Acting Prime Minister Mariano Rajoy on Thursday (18 February) said Spain would “most likely” hold new elections on 26 June after months of political deadlock.
Rajoy said “the most likely thing is that there will be elections on June 26”, according to a conversation overheard with British Prime Minister David Cameron at an EU summit in Brussels.
“We have an investiture ceremony in March and I believe it will not work out,” Rajoy was heard telling Cameron, apparently unaware that he could be heard on camera.
He made the comments as Spain’s Socialist chief, Pedro Sanchez, is struggling to form a minority government.
Sanchez, whose party came second in the 20 December general election, was nominated by King Felipe VI earlier this month to negotiate a coalition after Rajoy declined an offer from the monarch to lead the first round of coalition talks.
Rajoy’s conservative Popular Party (PP) won the most seats but lost its absolute majority in parliament in the election which left the assembly fractured along four main formations — none with enough seats to govern alone.
The PP, which has been tained by a string of corruption scandals, could not find partners to give it a ruling majority and with Sanchez yet to make significant progress in his talks with other parties to gather support, the prospect of fresh elections is mounting.
He has a little over two weeks to try and form a coalition government that will be put to the test in a parliamentary vote of confidence scheduled to he beld on March 2 or the next day.
“I am working for Spain to have a progressive government while others in Brussels already talk of new elections. Pitiful,” Sanchez wrote in a Twitter message after Rajoy’s spoke.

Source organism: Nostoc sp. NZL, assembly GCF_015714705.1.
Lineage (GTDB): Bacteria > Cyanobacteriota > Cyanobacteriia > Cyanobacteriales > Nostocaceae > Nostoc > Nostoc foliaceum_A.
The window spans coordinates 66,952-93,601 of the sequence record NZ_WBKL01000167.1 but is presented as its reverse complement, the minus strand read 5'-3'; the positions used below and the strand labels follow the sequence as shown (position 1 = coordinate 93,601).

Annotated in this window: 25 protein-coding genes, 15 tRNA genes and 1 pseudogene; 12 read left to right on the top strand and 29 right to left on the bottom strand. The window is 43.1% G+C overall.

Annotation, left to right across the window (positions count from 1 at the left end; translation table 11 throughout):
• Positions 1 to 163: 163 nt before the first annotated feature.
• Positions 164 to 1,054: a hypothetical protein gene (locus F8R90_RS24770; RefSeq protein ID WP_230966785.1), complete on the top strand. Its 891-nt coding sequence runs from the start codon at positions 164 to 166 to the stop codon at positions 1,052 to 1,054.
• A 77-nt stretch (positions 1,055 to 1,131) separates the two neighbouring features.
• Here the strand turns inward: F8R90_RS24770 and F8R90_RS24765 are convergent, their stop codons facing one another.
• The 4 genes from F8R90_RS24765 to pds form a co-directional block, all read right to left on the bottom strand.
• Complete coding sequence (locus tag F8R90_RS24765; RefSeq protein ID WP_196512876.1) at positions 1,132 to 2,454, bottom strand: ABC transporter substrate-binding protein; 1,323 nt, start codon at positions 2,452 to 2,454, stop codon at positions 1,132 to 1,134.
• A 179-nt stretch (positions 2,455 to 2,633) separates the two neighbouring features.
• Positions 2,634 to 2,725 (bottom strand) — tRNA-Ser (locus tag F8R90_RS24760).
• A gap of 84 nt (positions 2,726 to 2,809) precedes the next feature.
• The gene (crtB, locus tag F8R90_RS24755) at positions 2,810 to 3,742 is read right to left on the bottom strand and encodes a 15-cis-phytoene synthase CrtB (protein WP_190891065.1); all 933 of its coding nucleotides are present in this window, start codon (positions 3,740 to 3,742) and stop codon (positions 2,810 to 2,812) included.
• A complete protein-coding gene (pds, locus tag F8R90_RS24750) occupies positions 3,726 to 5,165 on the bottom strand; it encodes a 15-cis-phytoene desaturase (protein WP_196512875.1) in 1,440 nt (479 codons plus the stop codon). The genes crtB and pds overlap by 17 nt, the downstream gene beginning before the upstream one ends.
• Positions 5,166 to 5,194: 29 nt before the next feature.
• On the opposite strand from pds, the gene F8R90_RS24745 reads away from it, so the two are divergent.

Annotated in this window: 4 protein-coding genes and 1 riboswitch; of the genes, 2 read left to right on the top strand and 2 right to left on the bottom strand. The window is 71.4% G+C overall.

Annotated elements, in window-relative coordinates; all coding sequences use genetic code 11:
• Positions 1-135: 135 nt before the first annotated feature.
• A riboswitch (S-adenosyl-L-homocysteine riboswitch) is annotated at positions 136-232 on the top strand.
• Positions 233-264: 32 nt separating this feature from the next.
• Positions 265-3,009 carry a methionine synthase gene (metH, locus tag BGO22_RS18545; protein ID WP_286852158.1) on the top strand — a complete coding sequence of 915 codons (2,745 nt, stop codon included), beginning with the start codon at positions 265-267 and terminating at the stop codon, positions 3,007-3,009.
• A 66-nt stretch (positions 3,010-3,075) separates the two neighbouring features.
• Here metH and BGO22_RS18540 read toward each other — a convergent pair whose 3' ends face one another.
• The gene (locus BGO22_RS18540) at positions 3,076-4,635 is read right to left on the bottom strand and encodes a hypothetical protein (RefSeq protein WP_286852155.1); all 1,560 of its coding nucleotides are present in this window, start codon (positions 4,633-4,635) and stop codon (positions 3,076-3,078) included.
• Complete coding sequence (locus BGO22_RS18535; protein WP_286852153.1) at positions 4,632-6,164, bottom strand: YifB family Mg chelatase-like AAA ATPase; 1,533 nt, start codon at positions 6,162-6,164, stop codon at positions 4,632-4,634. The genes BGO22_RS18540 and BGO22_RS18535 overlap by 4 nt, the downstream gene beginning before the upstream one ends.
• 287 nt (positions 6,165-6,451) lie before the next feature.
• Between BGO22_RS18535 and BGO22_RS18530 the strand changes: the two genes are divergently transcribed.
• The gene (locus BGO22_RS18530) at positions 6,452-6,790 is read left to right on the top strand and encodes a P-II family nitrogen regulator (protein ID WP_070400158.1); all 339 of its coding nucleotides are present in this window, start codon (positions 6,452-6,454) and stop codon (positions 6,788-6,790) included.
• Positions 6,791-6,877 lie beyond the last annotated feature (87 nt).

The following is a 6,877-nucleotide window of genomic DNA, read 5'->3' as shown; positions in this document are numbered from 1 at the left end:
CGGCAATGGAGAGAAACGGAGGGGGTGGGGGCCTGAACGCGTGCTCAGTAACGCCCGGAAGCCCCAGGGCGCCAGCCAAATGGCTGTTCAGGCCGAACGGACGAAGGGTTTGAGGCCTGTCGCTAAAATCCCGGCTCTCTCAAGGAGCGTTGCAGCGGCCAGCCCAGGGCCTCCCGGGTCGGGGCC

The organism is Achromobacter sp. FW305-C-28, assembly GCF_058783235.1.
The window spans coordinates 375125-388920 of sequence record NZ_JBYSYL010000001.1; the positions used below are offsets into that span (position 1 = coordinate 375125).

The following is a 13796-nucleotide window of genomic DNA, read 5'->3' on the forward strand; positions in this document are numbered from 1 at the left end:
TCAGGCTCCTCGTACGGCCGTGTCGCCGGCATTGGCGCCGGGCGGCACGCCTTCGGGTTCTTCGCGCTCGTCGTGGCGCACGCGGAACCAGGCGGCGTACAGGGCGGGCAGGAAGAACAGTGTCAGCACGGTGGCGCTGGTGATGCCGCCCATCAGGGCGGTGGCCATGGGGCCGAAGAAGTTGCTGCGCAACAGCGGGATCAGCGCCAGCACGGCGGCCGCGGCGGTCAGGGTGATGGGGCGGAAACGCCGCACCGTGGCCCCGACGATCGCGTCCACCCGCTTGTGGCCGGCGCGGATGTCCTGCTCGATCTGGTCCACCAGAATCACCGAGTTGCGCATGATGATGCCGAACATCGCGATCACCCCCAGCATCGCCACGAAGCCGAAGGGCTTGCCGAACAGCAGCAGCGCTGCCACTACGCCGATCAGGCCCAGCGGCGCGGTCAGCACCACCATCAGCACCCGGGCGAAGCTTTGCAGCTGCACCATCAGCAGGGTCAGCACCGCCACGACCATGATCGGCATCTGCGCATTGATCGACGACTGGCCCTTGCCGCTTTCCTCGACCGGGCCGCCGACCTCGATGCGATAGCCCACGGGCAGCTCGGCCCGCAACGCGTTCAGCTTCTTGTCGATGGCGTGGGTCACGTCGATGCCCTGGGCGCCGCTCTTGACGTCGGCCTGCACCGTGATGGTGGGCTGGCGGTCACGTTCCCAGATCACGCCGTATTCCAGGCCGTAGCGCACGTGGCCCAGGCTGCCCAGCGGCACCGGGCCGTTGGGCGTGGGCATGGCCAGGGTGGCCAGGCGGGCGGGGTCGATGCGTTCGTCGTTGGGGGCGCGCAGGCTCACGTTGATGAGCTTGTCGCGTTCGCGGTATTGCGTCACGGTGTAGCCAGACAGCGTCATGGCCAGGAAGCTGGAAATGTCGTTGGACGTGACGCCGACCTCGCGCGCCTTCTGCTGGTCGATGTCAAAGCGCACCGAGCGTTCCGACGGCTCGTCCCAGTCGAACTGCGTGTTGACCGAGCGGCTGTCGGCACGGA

With the Popular Party and the Socialists refusing to support each other, Sanchez will need to win over at least one of two new parties which won support in parliament for the first time in the December polls — market-friendly Ciudadanos and anti-austerity party Podemos.
Podemos had refused to negotiate with the Socialists if they also chat to Ciudadanos, which it considers to the right, an ultimatum rejected by Sanchez.
But in a possible breakthrough to the deadlock, Podemos chief Pablo Iglesias said he had agreed to four-way talks between the negotiating teams of his party, the Socialists, smaller far-left party Izquierda Unida and Compromis, a regional grouping from Valencia in eastern Spain.
“It’s a good idea… We’re fully available for our teams to meet and talk,” he said.
A coalition between the four parties is still far from an agreement, with the Socialist and Podemos divided over key policy areas.
Podemos, for example, strongly backs a referendum on independence in the wealthy northeastern region of Catalonia, which Sanchez opposes.
Sanchez needs an absolute majority to be voted through, and if he does not succeed, another poll takes place 48 hours later, where Sanchez will only require a simple majority.
If both fail, a two-month countdown begins from the first vote, at the end of which new elections will be called if no solution is found.
Recent polls suggest that Spain’s four main parties would obtain roughly the same result as they did in the 20 December election — though some indicate Podemos could overtake the Socialists as the second-biggest party, surpassing the Socialists.